Studio Pip: Who/what are some of your early creative influences?
My parents were very much ingrained in the creative scene in Poland. From theatre, set design and visual arts, my family immersed me in a world that was rarely constrained by reality. A similar sense of wonder fascinated me in the work of Oskar Zieta, who I worked for after graduating university. His approach and way of thinking are unlike anyone I have ever met – working with readily available materials he applies revolutionary thinking to manufacturing processes, to create truly unique products and sculptures. I have also had the pleasure to work alongside Adam Goodrum over many years – another leader in innovative thinking and eye opening possibilities in furniture design.
Studio Pip: Which designers, architects, interior designers and artists do you admire and why?
I am always inspired by Japanese architects and designers – Tokujin Yoshioka, Nendo, Ishinomaki Lab are just some examples of quirky but purist design principles in product and architecture. YSG Studio, Richards Stanisich, Bates Smart are current local practices that continue to create incredible award winning spaces in our Australian cities that elevate and enhance our daily experiences. Art for me is about multisensory experiences – like interior architecture, for me it has to stimulate more than just the eyes or mind. That’s why I’m drawn to experiential works of artists such as: James Turell, Olafur Eliasson and Anish Kapoor.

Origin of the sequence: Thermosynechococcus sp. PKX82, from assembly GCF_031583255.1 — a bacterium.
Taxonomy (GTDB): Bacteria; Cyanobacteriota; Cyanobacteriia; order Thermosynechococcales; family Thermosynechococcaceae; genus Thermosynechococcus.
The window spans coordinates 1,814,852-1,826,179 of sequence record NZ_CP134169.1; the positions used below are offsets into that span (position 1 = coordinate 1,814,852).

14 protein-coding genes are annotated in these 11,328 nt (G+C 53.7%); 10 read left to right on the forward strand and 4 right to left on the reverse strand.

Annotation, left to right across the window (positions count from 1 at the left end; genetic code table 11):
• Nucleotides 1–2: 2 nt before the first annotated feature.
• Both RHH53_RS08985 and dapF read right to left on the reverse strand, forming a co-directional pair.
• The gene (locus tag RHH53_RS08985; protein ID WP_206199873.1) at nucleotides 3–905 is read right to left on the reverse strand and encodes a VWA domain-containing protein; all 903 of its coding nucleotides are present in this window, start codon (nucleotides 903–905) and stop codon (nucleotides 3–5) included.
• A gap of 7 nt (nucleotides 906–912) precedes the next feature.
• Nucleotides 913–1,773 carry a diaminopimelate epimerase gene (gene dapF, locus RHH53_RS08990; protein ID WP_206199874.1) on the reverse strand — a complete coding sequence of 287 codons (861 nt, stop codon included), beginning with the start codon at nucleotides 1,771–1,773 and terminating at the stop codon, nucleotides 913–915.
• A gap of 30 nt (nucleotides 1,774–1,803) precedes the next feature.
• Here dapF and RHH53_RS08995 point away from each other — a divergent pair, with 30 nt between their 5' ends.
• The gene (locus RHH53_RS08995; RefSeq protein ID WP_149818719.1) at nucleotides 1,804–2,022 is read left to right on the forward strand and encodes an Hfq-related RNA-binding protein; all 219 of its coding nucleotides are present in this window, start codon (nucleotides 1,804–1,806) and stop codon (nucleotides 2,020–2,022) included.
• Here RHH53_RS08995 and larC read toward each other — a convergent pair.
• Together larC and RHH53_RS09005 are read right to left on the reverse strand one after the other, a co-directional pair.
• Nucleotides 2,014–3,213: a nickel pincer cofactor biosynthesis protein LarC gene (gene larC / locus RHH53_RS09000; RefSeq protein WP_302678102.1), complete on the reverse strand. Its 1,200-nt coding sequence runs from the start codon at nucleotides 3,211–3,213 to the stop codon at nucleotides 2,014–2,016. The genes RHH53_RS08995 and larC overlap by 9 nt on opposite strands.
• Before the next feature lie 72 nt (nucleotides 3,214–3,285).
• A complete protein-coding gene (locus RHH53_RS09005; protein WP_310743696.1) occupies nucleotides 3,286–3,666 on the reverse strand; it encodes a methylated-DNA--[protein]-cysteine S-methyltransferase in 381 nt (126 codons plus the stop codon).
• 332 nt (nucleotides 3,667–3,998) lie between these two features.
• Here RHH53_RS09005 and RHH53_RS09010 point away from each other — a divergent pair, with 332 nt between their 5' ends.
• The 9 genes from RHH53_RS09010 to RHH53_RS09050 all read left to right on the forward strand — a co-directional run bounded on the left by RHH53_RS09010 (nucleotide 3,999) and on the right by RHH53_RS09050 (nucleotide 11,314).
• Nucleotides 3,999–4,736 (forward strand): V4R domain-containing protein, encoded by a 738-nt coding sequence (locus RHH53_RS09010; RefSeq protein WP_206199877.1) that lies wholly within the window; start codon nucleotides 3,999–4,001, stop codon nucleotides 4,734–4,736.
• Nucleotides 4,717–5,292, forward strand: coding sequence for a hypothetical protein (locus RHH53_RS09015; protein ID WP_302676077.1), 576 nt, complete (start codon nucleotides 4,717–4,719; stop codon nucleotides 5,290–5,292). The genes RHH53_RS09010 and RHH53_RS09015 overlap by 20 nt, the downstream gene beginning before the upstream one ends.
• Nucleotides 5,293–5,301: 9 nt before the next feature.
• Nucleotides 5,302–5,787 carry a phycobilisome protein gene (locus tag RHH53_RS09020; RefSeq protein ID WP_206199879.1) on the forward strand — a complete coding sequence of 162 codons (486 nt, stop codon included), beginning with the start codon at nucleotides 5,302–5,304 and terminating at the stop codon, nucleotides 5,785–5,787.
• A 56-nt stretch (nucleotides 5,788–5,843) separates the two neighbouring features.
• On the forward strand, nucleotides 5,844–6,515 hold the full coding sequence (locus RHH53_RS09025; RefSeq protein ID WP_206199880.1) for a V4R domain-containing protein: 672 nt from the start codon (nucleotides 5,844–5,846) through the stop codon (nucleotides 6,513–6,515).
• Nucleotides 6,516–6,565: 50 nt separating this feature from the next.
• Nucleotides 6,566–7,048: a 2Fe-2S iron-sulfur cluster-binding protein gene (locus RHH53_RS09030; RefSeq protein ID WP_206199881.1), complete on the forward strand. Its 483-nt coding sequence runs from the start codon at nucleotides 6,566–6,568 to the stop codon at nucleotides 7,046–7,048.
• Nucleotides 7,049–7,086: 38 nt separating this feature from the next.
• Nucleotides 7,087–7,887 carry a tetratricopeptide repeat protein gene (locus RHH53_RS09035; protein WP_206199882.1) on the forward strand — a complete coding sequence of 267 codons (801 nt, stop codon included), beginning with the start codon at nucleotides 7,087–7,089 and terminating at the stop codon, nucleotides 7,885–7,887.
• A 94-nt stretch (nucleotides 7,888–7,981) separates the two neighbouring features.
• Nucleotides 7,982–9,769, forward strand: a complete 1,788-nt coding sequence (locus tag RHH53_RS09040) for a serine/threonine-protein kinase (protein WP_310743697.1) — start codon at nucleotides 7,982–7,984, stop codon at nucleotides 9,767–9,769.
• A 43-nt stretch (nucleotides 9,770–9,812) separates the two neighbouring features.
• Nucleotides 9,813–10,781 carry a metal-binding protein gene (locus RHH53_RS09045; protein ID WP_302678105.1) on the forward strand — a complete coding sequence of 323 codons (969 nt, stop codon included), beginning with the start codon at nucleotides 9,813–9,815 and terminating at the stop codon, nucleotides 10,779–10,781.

Studio Pip: Who are the creative people you look to?
I admire people that give back in terms of their creative endeavours – creatives that want to educate, invest, share designs and the arts, with the wider community, such as art patron Judith Neilson.
Neilson actively nurtures the arts by commissioning amazing pieces of furniture and engaging architects including: Smart Design Studio, John Wardle architects and Tzannes. On the other end of the spectrum I admire Sydney’s northern beaches locals Richard Leplastrier and Casey Brown Architecture for the honesty of their principles in residential architecture and the deep thought that goes into understanding their clients to create unique and beautiful living spaces that complement the environments in which we live.
Studio Pip: Is there a current element or approach that runs through your work?
Sustainability is always a consideration – from material choices to choosing manufacturers, there are many things that influence a product’s carbon footprint. I love working with Australian suppliers, visiting factories, learning from the best. Timber is the obvious material choice for any furniture made locally. Timber is sculpted, carved, made to order, and does not rely on high manufacturing volumes – Australia is an affluent but small market with expensive labour – it constrains the types of products and production methods available – I like to see this more as an opportunity and challenge!